Monitoring indoor air quality can help you improve the environment in which you live and work in. The OKdo Air Quality Kit for Raspberry Pi is an easy to use kit for measuring air quality of the indoor environment. The data collected is connected to the AllThingsTalk Cloud, allowing you to view it via the internet.

The Air Quality Kit comes complete with a Grove Base HAT for Raspberry Pi, Grove Temperature & Humidity Sensor Pro (Asong AM2302 ) and Grove VOC & eCO2 Gas Sensor (Sensirion SGP30), plus all connectors. The parts are also available separately along with Python sample code.

At the end of this project, you will have a fully functioning smart indoor air quality monitoring system that’s connected to the Cloud.


1. Assembly

  • Attach two stand-offs to the underside of the Grove Base HAT opposite to the 40-pin connector. With the Pi 4 removed from its case, push the HAT down firmly on the connector. Now slide the unit into the case and secure with the other two screws.
  • The combined Temperature and Humidity sensor (bottom left in picture) uses a digital interface. The Base Hat has 7 digital connectors (Marked D) so it can be attached to any of these. In the picture, we are using D26 to match the reference in the client code that follows.
  • Grove combined VOC & eCO2 sensors (bottom right in picture) use an I2C interface. The Base HAT has 3, I2C connectors (Marked I2C). Either of these can be chosen as this is a bus system and all three connections are equivalent.



2. Get your Pi ready

  • Use the Full Desktop version of Raspbian. If this is not already installed on your system, follow the steps here .
  • Start up your Pi and follow the on-screen instructions until you are at the desktop.
  • Open Terminal from the Menu Bar and cut & paste the following commands at the prompt.

The following dependencies should already be installed:

sudo apt install git python-pip python3-pip
  • Install the Python library

This command needs to be run as a single line – the dashes and spaces are significant – it also takes a couple of minutes to run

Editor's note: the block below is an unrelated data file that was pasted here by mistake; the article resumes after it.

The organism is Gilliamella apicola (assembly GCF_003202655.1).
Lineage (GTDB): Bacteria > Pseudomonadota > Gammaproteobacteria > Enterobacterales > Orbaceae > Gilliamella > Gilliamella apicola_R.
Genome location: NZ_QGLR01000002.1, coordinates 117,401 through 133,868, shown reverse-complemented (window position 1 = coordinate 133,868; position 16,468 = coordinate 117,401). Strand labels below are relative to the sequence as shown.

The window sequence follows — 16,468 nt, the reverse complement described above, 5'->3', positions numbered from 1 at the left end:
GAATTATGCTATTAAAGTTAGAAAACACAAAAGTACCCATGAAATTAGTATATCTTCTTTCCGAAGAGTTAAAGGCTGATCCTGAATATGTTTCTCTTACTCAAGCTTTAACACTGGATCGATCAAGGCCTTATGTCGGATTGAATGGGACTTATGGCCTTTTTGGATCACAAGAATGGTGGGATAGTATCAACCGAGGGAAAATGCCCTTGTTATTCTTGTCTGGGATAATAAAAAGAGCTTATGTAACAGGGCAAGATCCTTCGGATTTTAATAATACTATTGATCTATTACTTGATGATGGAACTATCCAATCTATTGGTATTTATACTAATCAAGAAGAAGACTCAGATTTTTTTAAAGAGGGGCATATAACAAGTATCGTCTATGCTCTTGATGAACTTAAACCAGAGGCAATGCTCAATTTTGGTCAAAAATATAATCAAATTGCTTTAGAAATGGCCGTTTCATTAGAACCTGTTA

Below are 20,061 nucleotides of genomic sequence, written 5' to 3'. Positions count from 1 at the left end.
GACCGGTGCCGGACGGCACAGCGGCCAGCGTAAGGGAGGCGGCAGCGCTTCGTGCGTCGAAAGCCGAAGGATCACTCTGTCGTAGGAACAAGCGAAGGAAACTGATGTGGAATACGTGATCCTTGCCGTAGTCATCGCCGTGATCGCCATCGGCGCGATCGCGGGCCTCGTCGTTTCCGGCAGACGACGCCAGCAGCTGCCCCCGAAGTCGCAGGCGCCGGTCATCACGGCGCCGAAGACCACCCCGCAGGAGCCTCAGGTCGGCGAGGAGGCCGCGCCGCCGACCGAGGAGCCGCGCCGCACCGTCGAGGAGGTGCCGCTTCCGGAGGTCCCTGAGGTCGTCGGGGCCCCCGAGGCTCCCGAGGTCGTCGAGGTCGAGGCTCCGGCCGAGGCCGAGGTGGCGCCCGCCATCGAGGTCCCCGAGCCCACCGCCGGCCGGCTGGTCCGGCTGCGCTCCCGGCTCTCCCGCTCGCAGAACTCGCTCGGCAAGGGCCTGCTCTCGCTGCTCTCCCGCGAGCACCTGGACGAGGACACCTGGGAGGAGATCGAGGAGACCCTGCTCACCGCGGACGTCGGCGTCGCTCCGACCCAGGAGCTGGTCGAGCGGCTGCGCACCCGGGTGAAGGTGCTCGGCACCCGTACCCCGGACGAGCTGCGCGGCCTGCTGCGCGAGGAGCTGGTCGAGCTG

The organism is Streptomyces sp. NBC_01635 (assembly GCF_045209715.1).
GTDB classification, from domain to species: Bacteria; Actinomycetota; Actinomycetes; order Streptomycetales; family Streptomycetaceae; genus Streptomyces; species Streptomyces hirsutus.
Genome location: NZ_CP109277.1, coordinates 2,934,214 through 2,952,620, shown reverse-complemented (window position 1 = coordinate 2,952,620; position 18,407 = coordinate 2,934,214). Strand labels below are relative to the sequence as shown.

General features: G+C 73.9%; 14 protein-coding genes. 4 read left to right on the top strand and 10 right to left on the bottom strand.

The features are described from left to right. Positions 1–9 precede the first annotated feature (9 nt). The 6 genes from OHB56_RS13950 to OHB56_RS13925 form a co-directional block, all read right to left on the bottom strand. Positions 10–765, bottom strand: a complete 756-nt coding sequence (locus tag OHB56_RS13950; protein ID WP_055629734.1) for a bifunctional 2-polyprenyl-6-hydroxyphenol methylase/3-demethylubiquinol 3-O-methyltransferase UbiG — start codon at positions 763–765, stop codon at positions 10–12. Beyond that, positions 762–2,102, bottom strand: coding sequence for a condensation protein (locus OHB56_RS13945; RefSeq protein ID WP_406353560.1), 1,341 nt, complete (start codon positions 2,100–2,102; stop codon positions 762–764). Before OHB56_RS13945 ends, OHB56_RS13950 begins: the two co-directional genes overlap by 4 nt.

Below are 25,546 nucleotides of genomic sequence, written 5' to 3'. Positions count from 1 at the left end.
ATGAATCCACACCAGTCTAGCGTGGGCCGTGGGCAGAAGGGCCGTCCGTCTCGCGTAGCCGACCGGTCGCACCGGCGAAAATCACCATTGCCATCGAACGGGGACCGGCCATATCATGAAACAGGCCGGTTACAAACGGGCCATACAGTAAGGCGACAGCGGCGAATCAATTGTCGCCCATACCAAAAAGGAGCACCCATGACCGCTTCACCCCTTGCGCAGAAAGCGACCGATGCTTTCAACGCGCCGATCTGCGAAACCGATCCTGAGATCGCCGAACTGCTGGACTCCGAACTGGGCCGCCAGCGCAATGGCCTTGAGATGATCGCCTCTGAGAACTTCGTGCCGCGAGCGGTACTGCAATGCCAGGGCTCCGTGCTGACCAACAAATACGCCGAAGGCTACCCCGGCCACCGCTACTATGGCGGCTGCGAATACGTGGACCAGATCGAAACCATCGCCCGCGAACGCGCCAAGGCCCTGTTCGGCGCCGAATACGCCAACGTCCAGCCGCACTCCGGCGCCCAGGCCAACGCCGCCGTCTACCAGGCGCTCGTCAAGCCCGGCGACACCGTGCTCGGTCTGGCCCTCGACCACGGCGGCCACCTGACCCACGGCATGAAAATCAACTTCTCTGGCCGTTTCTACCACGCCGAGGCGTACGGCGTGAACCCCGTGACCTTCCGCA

curl -sL | sudo bash -s -

You should get a message informing you that the installation was successful. Do not proceed until this message is displayed.

  • Install the Grove Temperature & Humidity Pro sensor drivers:
cd ~
git clone
cd Seeed_Python_DHT
sudo pip3 install .

  • Install the Grove VOC & eCO2 sensor drivers:
cd ~
git clone
cd Seeed_Python_SGP30
sudo pip3 install .

  • Install the AllThingsTalk Python SDK:
cd ~
git clone git://
cd python-sdk
sudo pip3 install .


3. Setup AllThingsTalk Maker Cloud account

  • Open the browser, go to and sign up for a free account. Once that is complete it will take you to the Playground page where you can set up your kit.


  • Click on New Device and choose Air Quality Kit for Raspberry Pi


This creates a pre-configured template for the Air Quality Kit consisting of the 4 different sensors which are known as Assets.



4. Python IoT client

The Grove Python libraries and AllThingsTalk SDK have already been installed on the Pi 4. These are used to create the client that will take readings from the sensors and update the cloud.

  • Open Thonny on your Pi and enter the following:
import time
import seeed_sgp30
import seeed_dht
from grove.i2c import Bus
import allthingstalk as talk

DEVICE_TOKEN = 'maker:4Pbcra08QeXWW1VeVmCHLnzEet61IpzbsWEAFkT'

# New OKdo client wrapper class
class AirQualityMonitor(talk.Device):
    temperature = talk.NumberAsset()
    humidity = talk.NumberAsset()
    eco2 = talk.NumberAsset()
    tvoc = talk.NumberAsset()

# Create sensors
temp_humid_sensor = seeed_dht.DHT("22", 26)  # DHT22 type, digital port D26
gas_sensor = seeed_sgp30.grove_sgp30(Bus())  # I2C bus 1 default

# Create OKdo client
client = talk.Client(DEVICE_TOKEN)
monitor = AirQualityMonitor(client=client, id=DEVICE_ID)

while True:
    # Read sensors
    humid_pc, temp_c =
    eco2_ppm, tvoc_ppb = gas_sensor.read_measurements().data

    # Update cloud
    monitor.temperature = temp_c
    monitor.humidity = humid_pc
    monitor.eco2 = eco2_ppm
    monitor.tvoc = tvoc_ppb

    print('temp: {0:.1f} C humidity: {1:.0f} %'.format(temp_c, humid_pc))
    print('eco2: {} ppm tvoc: {} ppb'.format(eco2_ppm, tvoc_ppb))



5. Add keys

Go back to the browser and click Settings on the Asset page for your kit and choose Authentication to view the Tokens for that device.



  • Copy each token and use them to replace the values for DEVICE_TOKEN and DEVICE_ID at the top of the client code listing. Save the changes.


6. Run Code

  • Click Run in Thonny to check that everything is connecting and sending data. You should see values from your sensors printed in Thonny’s shell window

VOC and eCO2 sensors take a few minutes to start sampling accurately.

  • Go to the AllThingsTalk Maker Cloud console in the Browser.

After a few seconds, the Asset fields in your console should update every 5 seconds with your sensor readings.



You now have your Air Quality Kit for Pi 4 setup and connected to the AllThingsTalk cloud, with sensor updates occurring every few seconds, so you can monitor your indoor environment.

The Grove sensors in the kit are an example of the many kinds of sensors in the Grove range, making it quick and easy to build all sorts of sensor-based projects. Most of them have Open Source Python libraries ideal for use with the Pi 4.

In the AllThingsTalk Maker Cloud console, alerts can be set up to trigger rules when sensors reach threshold values using web, email or push notifications. You can also view the data represented as a custom dashboard or as live graphs.

Now your air quality sensors are connected to the Cloud and are accessible from almost anywhere.


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